> This leads to several serious limitations of fMRI, which are
> particularly problematic when someone tries to treat an fMRI image as a
> picture of "nervous system activity":
>> 1. fMRI is a map of changes in blood flow: nothing more, nothing less.
> It is conjectured, but not definitively proven, that active tissue in
> the CNS can modulate local blood flow to produce changes in density on
> an MRI scan. fMRI advocates would say that the blood flow changes are
> produced by whatever processes contribute to the mental activity being
> performed, but that's rather a circular argument. There's no proven
> causal chain between, say, a neuron firing more actively and a change in
> the amount of oxygenated blood flowing through the nearest capillary.
Neurovascular coupling has been demonstrated quite thoroughly by Grinvald's
group (among others), I believe. I have Villringer and Dirnagl (1995)
written down. May be time to review it.
>> 2. As far as I know, the mechanism by which blood flow is altered is not
> understood. It is likely to be strongly mediated by astrocytes, whose
> processes wrap brain capillaries in continuous sheaths, and hence would
> be controlled by glial cells, rather than neurons. Hence it seems
> likely that the needs of glia are more relevant to fMRI than the
> activity of neurons directly.
I think it's been shown that action potential propagation and synaptic
transmission require the bulk of the ATP available and are therefore
responsible for the hemodynamic signal. This doesn't address blood flow
specifically, though. However, recent evidence has demonstrated that the
fMRI signal can also exhibit the earlier oxymetry signal, and that the two
appear to be correlated. Regardless, the concern does become whether or not
one can pull out inhibitory responses from the overall signal, if synaptic
transmission is indeed a major component.
> 3. There is no absolute scale for what constitutes "active" levels of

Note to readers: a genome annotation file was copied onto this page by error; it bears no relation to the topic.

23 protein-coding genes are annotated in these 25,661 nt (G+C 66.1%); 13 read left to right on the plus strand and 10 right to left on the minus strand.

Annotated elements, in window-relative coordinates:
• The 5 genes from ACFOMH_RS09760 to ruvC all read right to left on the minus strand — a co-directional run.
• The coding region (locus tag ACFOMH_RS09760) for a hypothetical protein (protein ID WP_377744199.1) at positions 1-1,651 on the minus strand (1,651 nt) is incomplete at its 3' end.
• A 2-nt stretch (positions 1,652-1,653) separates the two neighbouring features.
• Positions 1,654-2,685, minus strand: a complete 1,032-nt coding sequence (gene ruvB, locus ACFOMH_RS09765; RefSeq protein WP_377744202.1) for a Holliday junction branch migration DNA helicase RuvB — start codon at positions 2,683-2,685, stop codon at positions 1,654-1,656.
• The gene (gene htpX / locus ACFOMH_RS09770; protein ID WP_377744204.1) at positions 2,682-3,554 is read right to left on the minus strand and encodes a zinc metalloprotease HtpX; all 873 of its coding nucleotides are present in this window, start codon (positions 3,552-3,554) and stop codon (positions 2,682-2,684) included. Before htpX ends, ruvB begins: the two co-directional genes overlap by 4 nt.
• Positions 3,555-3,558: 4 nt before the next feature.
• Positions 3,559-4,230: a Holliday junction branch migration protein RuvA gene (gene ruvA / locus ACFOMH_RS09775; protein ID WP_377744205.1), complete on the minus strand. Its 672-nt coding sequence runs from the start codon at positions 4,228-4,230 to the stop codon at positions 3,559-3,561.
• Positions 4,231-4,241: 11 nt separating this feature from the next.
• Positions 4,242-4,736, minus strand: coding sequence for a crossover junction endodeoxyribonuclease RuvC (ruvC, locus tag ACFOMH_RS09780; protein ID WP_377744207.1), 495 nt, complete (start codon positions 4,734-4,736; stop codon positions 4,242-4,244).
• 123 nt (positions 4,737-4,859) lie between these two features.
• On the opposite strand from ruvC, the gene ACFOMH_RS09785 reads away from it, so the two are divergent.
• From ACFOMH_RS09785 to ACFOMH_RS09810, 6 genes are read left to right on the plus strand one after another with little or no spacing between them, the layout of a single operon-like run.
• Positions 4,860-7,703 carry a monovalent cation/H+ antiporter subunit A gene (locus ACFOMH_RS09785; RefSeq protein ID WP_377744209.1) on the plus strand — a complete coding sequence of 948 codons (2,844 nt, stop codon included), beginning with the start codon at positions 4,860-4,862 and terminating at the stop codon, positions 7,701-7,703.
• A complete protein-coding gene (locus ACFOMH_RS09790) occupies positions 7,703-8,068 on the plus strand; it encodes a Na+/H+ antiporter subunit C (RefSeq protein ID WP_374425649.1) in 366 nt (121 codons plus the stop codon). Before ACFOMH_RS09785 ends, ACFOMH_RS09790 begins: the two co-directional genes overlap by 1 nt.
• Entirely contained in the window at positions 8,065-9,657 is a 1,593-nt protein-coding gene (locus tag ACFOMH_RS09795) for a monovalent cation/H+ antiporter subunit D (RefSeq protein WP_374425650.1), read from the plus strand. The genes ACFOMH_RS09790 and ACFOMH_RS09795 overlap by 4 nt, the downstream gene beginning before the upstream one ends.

> difference on the fMRI image. To a large extent they are set ad-hoc
> based on the levels observed in individuals. Hence it is difficult to
> compare between individuals and between studies. Normalised
> co-ordinates such as the Talairach system can help adjust for the
> structural differences in individual brains, but there's no way to
> adjust for the real differences in regional function between
> individuals, which have been demonstrated anatomically and
> physiologically but don't show up on MRI.
The possible exception would be found in the rare cases when intraoperative
techniques such as microstimulation/recording and optical imaging can be
used to verify things that fMRI doesn't have the spatial resolution to
> 4. Nobody has any idea if blood flow is modulated by the *type* of
> processing in a given region - aside from the ignorant people who
> believe we only use 10% of our brains, most neuroscientists would agree
> that even during "resting", there is sustained and large scale activity
> in the nervous system, and we are looking for fluctuations on a much
> smaller scale, which may or may not be relevant to what the region is
> doing. For instance, active suppression of activity in a region is
> almost certainly more metabolically expensive than normal processing, so
> a strongly suppressed area would show up as more "active" on an fMRI
> scan. Histological stains which show markers of high metabolic need are
> usually labelling inhibitory neurons, which tells us who the major
> "blood consumers" are in the brain.
>> 5. Similarly, it is possible that changes in patterns of activity,
> rather than the overall amount of activity, could be far more relevant
> in processing tasks and stimuli. The idea of synchronisation has been
> widely proposed as a way that processes could be "bound" together in
> consciousness, but that only involves altering the timing of spikes, not
> the overall number. Presumably that wouldn't show up on fMRI at all,
> since the tissue's metabolic demands would be unchanged.
Even in most electrophysiological studies those ideas aren't examined.
People play with rate coding more often than not (and perhaps more often
than they should). fMRI, however, could provide some insights into
spontaneous activity. Optical imaging has revealed highly structured maps
(corresponding to orientation maps) in visual cortex in the absence of
stimulation. Surely fMRI is also showing something - we just don't know
what it is yet.
I share your sentiment about the shortcomings of the technique though. As
for the original comment/question about the brain surface, the columnar
architecture of the cortex has lulled many folks into the idea that knowing
what's going on in one layer is sufficient. Maybe that's true; with the
kind of resolution we're talking about, a single voxel is often
incorporating the entire depth of the cortex. But other methods that
examine hemodynamic responses, like optical imaging, maybe it's not such a